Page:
A young father has been diagnosed with terminal cancer at the age of 23, after he initially dismissed his symptoms as a bad back.
Jack Wells, from London, began experiencing pain in his shoulder when he was just 21 years old. At first, he thought it was due to a sports injury.
"I went to the gym regularly and worked at a commercial site carrying heavy goods, so I assumed it was muscle strain or inflammation. I visited my doctor and he too put it down to that," he says.
"However the pain increased and I returned to the doctors four or five times to find out what was wrong with me. Still, no one knew what was wrong."
Nine months later, Wells' pain was so unbearable that he called an ambulance.
"My body locked and I couldn’t move with the pain. I just couldn’t work out what was wrong with me. The ambulance crew did my observations and they said everything looked okay," he says.
"They asked if I wanted to go to A&E but I felt like I would be wasting their time, so I took stronger painkillers and carried on."
Wells lived with the pain for a year, until his mum noticed a lump on his arm and intervened. She convinced him to return to doctors once again, but this time the medics realised that something was seriously wrong.
He was sent for an x-ray, biopsy and scans. At first, doctors told him he may either have a serious case of lymphoma (cancer of the lymphatic system) or sarcoma (bone cancer).
But after further examination he was diagnosed with Ewing’s sarcoma - a rare type of bone cancer.
According to Macmillan Cancer Support, there are around 530 new cases of Ewing’s sarcoma diagnosed each year in the UK.
Pain is the most common symptom of any bone cancer. However, symptoms may vary depending on the position of the cancer in the body and its size. There may be some swelling in the affected area and it may become tender to touch.
In Wells' case, the disease had already spread to his lungs, spine and arm by the time he was diagnosed.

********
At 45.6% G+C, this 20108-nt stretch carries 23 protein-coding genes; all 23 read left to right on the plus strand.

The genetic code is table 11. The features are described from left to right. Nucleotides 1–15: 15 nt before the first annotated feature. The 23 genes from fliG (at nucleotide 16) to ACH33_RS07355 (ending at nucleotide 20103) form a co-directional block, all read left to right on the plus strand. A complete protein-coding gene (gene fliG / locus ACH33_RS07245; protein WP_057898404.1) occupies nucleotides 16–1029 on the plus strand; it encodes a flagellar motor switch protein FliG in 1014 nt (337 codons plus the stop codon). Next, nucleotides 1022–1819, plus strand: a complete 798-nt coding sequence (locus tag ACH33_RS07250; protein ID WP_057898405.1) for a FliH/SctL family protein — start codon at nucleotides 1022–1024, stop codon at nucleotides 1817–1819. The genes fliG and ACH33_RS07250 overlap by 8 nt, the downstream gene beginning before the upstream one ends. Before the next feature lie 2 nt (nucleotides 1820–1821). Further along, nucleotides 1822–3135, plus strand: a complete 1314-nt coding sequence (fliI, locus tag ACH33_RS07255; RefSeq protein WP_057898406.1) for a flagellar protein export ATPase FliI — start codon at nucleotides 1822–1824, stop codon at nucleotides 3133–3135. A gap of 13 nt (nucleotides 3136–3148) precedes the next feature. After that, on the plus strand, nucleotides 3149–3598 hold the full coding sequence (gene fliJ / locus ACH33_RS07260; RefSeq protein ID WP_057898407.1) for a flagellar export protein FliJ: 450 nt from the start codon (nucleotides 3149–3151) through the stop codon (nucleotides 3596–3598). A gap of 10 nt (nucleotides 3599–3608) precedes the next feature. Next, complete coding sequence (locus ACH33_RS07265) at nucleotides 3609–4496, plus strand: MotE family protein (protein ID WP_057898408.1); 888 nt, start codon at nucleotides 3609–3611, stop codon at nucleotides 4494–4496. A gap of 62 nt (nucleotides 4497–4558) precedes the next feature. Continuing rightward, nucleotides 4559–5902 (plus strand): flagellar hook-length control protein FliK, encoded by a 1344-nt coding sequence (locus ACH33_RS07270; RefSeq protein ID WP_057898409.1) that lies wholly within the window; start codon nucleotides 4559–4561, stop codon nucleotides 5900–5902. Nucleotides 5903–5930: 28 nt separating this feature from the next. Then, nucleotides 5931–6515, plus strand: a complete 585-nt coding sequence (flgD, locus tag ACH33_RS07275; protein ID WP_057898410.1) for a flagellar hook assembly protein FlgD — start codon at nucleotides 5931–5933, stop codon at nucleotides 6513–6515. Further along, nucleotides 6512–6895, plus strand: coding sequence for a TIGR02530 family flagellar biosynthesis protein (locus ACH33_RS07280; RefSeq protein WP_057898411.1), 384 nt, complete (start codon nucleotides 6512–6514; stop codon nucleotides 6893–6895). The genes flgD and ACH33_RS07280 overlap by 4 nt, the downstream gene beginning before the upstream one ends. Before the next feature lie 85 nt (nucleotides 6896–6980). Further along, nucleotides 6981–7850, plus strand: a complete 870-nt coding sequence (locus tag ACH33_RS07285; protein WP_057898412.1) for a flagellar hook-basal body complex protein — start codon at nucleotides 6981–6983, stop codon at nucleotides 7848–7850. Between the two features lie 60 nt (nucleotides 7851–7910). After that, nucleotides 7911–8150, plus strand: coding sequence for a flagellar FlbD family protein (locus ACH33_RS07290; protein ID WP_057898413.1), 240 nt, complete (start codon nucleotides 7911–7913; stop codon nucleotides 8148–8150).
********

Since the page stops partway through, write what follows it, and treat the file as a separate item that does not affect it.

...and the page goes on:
"When I heard I had cancer it didn’t really hit me at first. I have a two-year-old little girl so I all I thought about was getting better for her," he says.
"I started my first cycle of chemotherapy soon after I was diagnosed. The side effects were awful. I lost my hair, I always felt sick, always tired and kept sleeping and just didn't want to do anything."
After one complete cycle of chemotherapy, doctors gave Wells the devastating news that his cancer was incurable.
"I didn’t cry at first, I just remember asking my family and friends not to treat me differently. However, my main concern was my daughter and what to expect next in the coming months," he says.
Wells is now creating a memory book containing letters, photos and cards so his daughter has something to remember him by. He has also set up a GoFundMe page asking for donations towards his daughter's future.
"I want my little girl to have something to keep and see how much I love her and I think it would be the perfect way to keep memories of us close to her," he says.
"I am still having treatment to help prolong my time and although chemo is tough, I want to try and make the most of time with my daughter."
Jack is telling his story to raise awareness of the five most common signs of cancer in young people, in conjunction with Teenage Cancer Action Week.
The five signs are: pain, a lump or swelling, significant weight loss, extreme tiredness and changes in a mole.
To find out more please visit teenagecancertrust.org.